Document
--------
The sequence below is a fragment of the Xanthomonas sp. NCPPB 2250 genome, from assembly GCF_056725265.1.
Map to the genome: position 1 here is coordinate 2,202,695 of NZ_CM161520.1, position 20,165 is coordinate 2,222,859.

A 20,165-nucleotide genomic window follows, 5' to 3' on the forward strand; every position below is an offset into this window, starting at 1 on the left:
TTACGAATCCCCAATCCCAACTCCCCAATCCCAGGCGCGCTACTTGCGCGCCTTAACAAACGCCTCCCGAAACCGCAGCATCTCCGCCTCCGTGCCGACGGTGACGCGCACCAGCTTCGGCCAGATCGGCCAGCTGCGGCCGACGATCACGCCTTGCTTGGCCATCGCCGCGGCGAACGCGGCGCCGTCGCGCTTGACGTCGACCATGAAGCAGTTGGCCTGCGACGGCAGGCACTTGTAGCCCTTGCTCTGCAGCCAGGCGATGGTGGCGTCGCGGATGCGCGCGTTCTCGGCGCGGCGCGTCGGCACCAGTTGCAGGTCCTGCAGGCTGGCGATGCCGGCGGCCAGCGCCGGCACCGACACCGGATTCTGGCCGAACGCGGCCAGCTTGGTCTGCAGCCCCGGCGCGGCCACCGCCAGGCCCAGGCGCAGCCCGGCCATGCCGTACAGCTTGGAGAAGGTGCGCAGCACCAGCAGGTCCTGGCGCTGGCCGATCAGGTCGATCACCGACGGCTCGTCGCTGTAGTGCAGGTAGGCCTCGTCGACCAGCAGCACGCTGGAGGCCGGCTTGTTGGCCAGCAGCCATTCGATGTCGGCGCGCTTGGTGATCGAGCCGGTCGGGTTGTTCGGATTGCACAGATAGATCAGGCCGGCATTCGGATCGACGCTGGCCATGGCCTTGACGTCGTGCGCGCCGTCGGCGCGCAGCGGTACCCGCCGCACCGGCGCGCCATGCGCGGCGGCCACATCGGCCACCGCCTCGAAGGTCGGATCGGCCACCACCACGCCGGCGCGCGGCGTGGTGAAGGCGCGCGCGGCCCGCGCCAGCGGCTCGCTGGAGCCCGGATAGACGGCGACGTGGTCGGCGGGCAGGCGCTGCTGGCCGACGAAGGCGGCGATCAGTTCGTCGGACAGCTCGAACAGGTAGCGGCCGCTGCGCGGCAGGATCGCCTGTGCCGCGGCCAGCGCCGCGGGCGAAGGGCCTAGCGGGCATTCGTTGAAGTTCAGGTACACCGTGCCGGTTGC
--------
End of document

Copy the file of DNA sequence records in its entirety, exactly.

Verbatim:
The sequence below is a fragment of the Xanthomonas sp. NCPPB 2250 genome, from assembly GCF_056725265.1.
Map to the genome: position 1 here is coordinate 2,202,695 of NZ_CM161520.1, position 20,165 is coordinate 2,222,859.

A 20,165-nucleotide genomic window follows, 5' to 3' on the forward strand; every position below is an offset into this window, starting at 1 on the left:
TTACGAATCCCCAATCCCAACTCCCCAATCCCAGGCGCGCTACTTGCGCGCCTTAACAAACGCCTCCCGAAACCGCAGCATCTCCGCCTCCGTGCCGACGGTGACGCGCACCAGCTTCGGCCAGATCGGCCAGCTGCGGCCGACGATCACGCCTTGCTTGGCCATCGCCGCGGCGAACGCGGCGCCGTCGCGCTTGACGTCGACCATGAAGCAGTTGGCCTGCGACGGCAGGCACTTGTAGCCCTTGCTCTGCAGCCAGGCGATGGTGGCGTCGCGGATGCGCGCGTTCTCGGCGCGGCGCGTCGGCACCAGTTGCAGGTCCTGCAGGCTGGCGATGCCGGCGGCCAGCGCCGGCACCGACACCGGATTCTGGCCGAACGCGGCCAGCTTGGTCTGCAGCCCCGGCGCGGCCACCGCCAGGCCCAGGCGCAGCCCGGCCATGCCGTACAGCTTGGAGAAGGTGCGCAGCACCAGCAGGTCCTGGCGCTGGCCGATCAGGTCGATCACCGACGGCTCGTCGCTGTAGTGCAGGTAGGCCTCGTCGACCAGCAGCACGCTGGAGGCCGGCTTGTTGGCCAGCAGCCATTCGATGTCGGCGCGCTTGGTGATCGAGCCGGTCGGGTTGTTCGGATTGCACAGATAGATCAGGCCGGCATTCGGATCGACGCTGGCCATGGCCTTGACGTCGTGCGCGCCGTCGGCGCGCAGCGGTACCCGCCGCACCGGCGCGCCATGCGCGGCGGCCACATCGGCCACCGCCTCGAAGGTCGGATCGGCCACCACCACGCCGGCGCGCGGCGTGGTGAAGGCGCGCGCGGCCCGCGCCAGCGGCTCGCTGGAGCCCGGATAGACGGCGACGTGGTCGGCGGGCAGGCGCTGCTGGCCGACGAAGGCGGCGATCAGTTCGTCGGACAGCTCGAACAGGTAGCGGCCGCTGCGCGGCAGGATCGCCTGTGCCGCGGCCAGCGCCGCGGGCGAAGGGCCTAGCGGGCATTCGTTGAAGTTCAGGTACACCGTGCCGGTTGC